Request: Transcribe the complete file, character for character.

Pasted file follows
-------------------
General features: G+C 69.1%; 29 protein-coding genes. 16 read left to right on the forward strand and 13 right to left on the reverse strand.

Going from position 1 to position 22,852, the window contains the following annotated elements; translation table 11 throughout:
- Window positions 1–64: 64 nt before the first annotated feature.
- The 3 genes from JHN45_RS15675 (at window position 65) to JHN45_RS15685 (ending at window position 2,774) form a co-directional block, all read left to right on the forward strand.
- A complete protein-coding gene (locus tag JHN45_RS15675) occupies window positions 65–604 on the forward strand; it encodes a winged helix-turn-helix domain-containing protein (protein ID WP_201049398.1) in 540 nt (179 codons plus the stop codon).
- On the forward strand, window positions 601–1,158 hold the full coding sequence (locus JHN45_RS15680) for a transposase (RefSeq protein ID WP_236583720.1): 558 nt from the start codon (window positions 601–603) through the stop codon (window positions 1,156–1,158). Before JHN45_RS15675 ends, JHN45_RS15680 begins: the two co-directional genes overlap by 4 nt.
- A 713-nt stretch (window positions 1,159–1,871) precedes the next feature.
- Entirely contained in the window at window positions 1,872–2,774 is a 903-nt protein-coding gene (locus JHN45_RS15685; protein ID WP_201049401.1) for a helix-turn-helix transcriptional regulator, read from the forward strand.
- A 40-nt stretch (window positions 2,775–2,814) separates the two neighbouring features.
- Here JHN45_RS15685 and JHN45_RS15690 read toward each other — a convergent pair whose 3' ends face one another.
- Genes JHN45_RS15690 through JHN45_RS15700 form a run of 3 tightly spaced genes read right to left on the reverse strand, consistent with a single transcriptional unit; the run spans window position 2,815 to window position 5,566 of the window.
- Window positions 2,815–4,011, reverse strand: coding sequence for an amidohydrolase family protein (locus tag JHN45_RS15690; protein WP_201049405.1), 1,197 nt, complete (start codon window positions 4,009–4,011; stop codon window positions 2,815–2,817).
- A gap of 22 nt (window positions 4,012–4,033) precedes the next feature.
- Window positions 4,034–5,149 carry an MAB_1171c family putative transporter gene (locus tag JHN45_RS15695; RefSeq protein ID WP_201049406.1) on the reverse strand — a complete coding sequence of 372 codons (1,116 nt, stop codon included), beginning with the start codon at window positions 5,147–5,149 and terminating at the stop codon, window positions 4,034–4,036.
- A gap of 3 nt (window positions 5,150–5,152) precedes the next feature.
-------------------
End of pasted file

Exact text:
General features: G+C 69.1%; 29 protein-coding genes. 16 read left to right on the forward strand and 13 right to left on the reverse strand.

Going from position 1 to position 22,852, the window contains the following annotated elements; translation table 11 throughout:
- Window positions 1–64: 64 nt before the first annotated feature.
- The 3 genes from JHN45_RS15675 (at window position 65) to JHN45_RS15685 (ending at window position 2,774) form a co-directional block, all read left to right on the forward strand.
- A complete protein-coding gene (locus tag JHN45_RS15675) occupies window positions 65–604 on the forward strand; it encodes a winged helix-turn-helix domain-containing protein (protein ID WP_201049398.1) in 540 nt (179 codons plus the stop codon).
- On the forward strand, window positions 601–1,158 hold the full coding sequence (locus JHN45_RS15680) for a transposase (RefSeq protein ID WP_236583720.1): 558 nt from the start codon (window positions 601–603) through the stop codon (window positions 1,156–1,158). Before JHN45_RS15675 ends, JHN45_RS15680 begins: the two co-directional genes overlap by 4 nt.
- A 713-nt stretch (window positions 1,159–1,871) precedes the next feature.
- Entirely contained in the window at window positions 1,872–2,774 is a 903-nt protein-coding gene (locus JHN45_RS15685; protein ID WP_201049401.1) for a helix-turn-helix transcriptional regulator, read from the forward strand.
- A 40-nt stretch (window positions 2,775–2,814) separates the two neighbouring features.
- Here JHN45_RS15685 and JHN45_RS15690 read toward each other — a convergent pair whose 3' ends face one another.
- Genes JHN45_RS15690 through JHN45_RS15700 form a run of 3 tightly spaced genes read right to left on the reverse strand, consistent with a single transcriptional unit; the run spans window position 2,815 to window position 5,566 of the window.
- Window positions 2,815–4,011, reverse strand: coding sequence for an amidohydrolase family protein (locus tag JHN45_RS15690; protein WP_201049405.1), 1,197 nt, complete (start codon window positions 4,009–4,011; stop codon window positions 2,815–2,817).
- A gap of 22 nt (window positions 4,012–4,033) precedes the next feature.
- Window positions 4,034–5,149 carry an MAB_1171c family putative transporter gene (locus tag JHN45_RS15695; RefSeq protein ID WP_201049406.1) on the reverse strand — a complete coding sequence of 372 codons (1,116 nt, stop codon included), beginning with the start codon at window positions 5,147–5,149 and terminating at the stop codon, window positions 4,034–4,036.
- A gap of 3 nt (window positions 5,150–5,152) precedes the next feature.